ISLAMABAD: The works of 38 artists, including pioneers of Pakistani art, were exhibited to mark the 11th anniversary of Gallery 6.
“When we opened in 2008 in G-9, a low income area, some people said Gallery 6 will not even survive for six months. We have continued to grow and have become the largest gallery in the capital,” said the owner of the gallery and artist in his own right, Dr Arjumand Faisel.
“We are now celebrating our 11th anniversary with our 90th exhibition,” he added.
Mr Faisel said the gallery has introduced many new artists in the twin cities, experimented with thematic exhibitions, initiated an art for social change movement and also introduced awards for upcoming artists.
He said the gallery opened an exhibition titled Art for Climate Change in December which was the first ever art show to be inaugurated by a president.
Lakson Investments Managing Partner Faisal Aftab, who opened the show, said art has become “store of value” in today’s world and appreciated the gallery’s efforts for promoting quality art in the capital city.
A Maqsood Ali painting exhibited in the show includes the abstract designs inspired by Sindhi ralli with broken forms in pink, brown and white.
A Rahim Nagori painting showed a fox made to depict a military dictator. Another masterpiece on display is that of Tassaduq Sohail which had attracted many buyers in 2015 but the artist had refused to sell it due to his emotional attachment.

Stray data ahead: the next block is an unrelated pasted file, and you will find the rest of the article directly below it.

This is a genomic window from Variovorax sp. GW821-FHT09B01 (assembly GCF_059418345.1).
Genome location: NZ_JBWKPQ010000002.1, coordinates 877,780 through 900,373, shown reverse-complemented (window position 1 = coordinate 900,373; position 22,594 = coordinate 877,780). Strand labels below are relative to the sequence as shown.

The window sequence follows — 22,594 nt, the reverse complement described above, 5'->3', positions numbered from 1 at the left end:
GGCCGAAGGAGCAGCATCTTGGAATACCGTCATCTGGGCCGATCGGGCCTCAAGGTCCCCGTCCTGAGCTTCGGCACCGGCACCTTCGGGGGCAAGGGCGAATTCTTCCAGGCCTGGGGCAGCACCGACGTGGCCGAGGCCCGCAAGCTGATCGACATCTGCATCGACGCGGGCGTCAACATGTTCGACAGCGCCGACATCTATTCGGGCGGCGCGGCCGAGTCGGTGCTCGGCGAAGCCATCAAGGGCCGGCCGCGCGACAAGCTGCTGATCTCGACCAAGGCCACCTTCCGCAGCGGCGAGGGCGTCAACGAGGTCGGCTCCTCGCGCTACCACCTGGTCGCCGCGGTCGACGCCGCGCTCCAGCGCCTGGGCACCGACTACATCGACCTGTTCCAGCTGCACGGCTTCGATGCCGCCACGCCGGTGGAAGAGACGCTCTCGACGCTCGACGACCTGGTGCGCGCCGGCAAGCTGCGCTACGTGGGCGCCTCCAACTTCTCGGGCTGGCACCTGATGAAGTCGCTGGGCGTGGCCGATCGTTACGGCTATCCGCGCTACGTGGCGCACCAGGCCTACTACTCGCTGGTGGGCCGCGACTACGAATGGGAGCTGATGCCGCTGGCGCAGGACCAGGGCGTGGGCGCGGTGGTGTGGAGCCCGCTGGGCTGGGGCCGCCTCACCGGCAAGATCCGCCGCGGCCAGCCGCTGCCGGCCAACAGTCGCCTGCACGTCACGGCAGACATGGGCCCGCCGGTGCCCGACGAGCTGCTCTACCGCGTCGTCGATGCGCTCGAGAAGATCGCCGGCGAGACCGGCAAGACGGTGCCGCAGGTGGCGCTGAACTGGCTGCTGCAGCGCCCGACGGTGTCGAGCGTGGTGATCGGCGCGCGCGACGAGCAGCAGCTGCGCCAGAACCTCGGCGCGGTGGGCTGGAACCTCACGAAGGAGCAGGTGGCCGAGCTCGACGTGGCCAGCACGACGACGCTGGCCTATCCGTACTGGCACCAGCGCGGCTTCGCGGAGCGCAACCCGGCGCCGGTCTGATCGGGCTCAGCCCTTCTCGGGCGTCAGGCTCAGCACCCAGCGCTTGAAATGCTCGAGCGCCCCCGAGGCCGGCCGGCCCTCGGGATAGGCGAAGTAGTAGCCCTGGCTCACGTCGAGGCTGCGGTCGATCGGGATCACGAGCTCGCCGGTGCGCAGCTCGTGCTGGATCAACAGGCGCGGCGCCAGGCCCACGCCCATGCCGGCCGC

The painting is now available for sale after the artists’ death last year.
Sadequian’s illustrations of his own poetry and of the works of Ghalib, Iqbal and Faiz are well known, but not many people are aware that he also illustrated poet Parto Rohilla’s book Rainn Ujyara in the mid-1970s. The exhibition has a few drawings made for the book.
A large painting by Mansur Aye is very unusual as most of his paintings were of medium or small size. However, it carries the same easy and effortless lines gracing the canvas, with colours that highlight without clashing- a hallmark of his paintings.
Ghulam Rasul’s painting of lush green fields that creates an air of freshness while Moazzam Ali’s watercolour painting from his early period depicts families that live on boats in Sindh. Landscapes by Shahla Rafi, Mughees Riaz and Matloob Baig are also included in the exhibition.
Two calligraphic masterpieces by Wasil Shahid done in gold on black show geometrical and anatomical perfection and is aesthetically appealing in their compositions.
Talking to Dawn about the history and the style of calligraphy, Mr Shahid said he has tried to depict the balance and harmony between the universe and life.
“There is a balance and harmony between the universe and life and an artist’s work is to depict this philosophy through his art and colours,” he said
The exhibition will continue till March 15, including on the weekend.
Published in Dawn, March 9th, 2019